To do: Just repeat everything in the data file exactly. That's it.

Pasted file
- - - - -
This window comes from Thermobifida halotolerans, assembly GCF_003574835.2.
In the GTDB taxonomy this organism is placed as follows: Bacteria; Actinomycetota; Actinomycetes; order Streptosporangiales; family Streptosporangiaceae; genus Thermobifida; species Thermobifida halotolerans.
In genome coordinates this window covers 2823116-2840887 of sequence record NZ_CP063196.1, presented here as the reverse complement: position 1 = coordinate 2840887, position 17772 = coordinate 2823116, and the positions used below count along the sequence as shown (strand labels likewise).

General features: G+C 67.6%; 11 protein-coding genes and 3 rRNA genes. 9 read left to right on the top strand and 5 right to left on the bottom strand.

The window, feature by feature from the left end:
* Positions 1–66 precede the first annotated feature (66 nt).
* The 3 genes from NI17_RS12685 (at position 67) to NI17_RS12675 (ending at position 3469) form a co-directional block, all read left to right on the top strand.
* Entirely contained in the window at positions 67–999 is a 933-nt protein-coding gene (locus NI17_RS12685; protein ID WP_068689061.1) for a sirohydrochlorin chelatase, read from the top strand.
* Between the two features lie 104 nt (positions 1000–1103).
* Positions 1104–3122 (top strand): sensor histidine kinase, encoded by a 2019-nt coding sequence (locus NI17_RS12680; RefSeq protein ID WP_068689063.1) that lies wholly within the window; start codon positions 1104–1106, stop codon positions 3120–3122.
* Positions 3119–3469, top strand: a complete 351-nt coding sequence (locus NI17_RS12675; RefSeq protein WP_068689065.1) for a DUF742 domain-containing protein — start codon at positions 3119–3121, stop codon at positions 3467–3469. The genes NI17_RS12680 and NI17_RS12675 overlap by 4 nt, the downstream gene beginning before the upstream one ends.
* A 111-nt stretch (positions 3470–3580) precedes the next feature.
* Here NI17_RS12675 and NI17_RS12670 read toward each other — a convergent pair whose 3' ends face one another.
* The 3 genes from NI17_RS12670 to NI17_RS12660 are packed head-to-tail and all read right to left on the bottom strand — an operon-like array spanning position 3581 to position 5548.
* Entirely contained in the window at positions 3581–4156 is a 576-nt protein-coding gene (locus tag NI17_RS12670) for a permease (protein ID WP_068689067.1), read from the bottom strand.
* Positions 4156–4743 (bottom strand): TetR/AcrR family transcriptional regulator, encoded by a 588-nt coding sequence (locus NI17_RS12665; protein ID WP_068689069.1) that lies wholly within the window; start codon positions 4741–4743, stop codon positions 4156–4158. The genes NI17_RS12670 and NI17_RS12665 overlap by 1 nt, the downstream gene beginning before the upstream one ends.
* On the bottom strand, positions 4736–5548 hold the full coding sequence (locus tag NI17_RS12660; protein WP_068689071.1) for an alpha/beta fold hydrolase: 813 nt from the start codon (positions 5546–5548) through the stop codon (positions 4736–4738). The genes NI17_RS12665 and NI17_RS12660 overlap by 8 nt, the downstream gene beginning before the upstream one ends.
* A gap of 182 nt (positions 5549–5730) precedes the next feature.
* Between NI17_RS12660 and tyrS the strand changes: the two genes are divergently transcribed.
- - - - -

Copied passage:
This window comes from Thermobifida halotolerans, assembly GCF_003574835.2.
In the GTDB taxonomy this organism is placed as follows: Bacteria; Actinomycetota; Actinomycetes; order Streptosporangiales; family Streptosporangiaceae; genus Thermobifida; species Thermobifida halotolerans.
In genome coordinates this window covers 2823116-2840887 of sequence record NZ_CP063196.1, presented here as the reverse complement: position 1 = coordinate 2840887, position 17772 = coordinate 2823116, and the positions used below count along the sequence as shown (strand labels likewise).

General features: G+C 67.6%; 11 protein-coding genes and 3 rRNA genes. 9 read left to right on the top strand and 5 right to left on the bottom strand.

The window, feature by feature from the left end:
* Positions 1–66 precede the first annotated feature (66 nt).
* The 3 genes from NI17_RS12685 (at position 67) to NI17_RS12675 (ending at position 3469) form a co-directional block, all read left to right on the top strand.
* Entirely contained in the window at positions 67–999 is a 933-nt protein-coding gene (locus NI17_RS12685; protein ID WP_068689061.1) for a sirohydrochlorin chelatase, read from the top strand.
* Between the two features lie 104 nt (positions 1000–1103).
* Positions 1104–3122 (top strand): sensor histidine kinase, encoded by a 2019-nt coding sequence (locus NI17_RS12680; RefSeq protein ID WP_068689063.1) that lies wholly within the window; start codon positions 1104–1106, stop codon positions 3120–3122.
* Positions 3119–3469, top strand: a complete 351-nt coding sequence (locus NI17_RS12675; RefSeq protein WP_068689065.1) for a DUF742 domain-containing protein — start codon at positions 3119–3121, stop codon at positions 3467–3469. The genes NI17_RS12680 and NI17_RS12675 overlap by 4 nt, the downstream gene beginning before the upstream one ends.
* A 111-nt stretch (positions 3470–3580) precedes the next feature.
* Here NI17_RS12675 and NI17_RS12670 read toward each other — a convergent pair whose 3' ends face one another.
* The 3 genes from NI17_RS12670 to NI17_RS12660 are packed head-to-tail and all read right to left on the bottom strand — an operon-like array spanning position 3581 to position 5548.
* Entirely contained in the window at positions 3581–4156 is a 576-nt protein-coding gene (locus tag NI17_RS12670) for a permease (protein ID WP_068689067.1), read from the bottom strand.
* Positions 4156–4743 (bottom strand): TetR/AcrR family transcriptional regulator, encoded by a 588-nt coding sequence (locus NI17_RS12665; protein ID WP_068689069.1) that lies wholly within the window; start codon positions 4741–4743, stop codon positions 4156–4158. The genes NI17_RS12670 and NI17_RS12665 overlap by 1 nt, the downstream gene beginning before the upstream one ends.
* On the bottom strand, positions 4736–5548 hold the full coding sequence (locus tag NI17_RS12660; protein WP_068689071.1) for an alpha/beta fold hydrolase: 813 nt from the start codon (positions 5546–5548) through the stop codon (positions 4736–4738). The genes NI17_RS12665 and NI17_RS12660 overlap by 8 nt, the downstream gene beginning before the upstream one ends.
* A gap of 182 nt (positions 5549–5730) precedes the next feature.
* Between NI17_RS12660 and tyrS the strand changes: the two genes are divergently transcribed.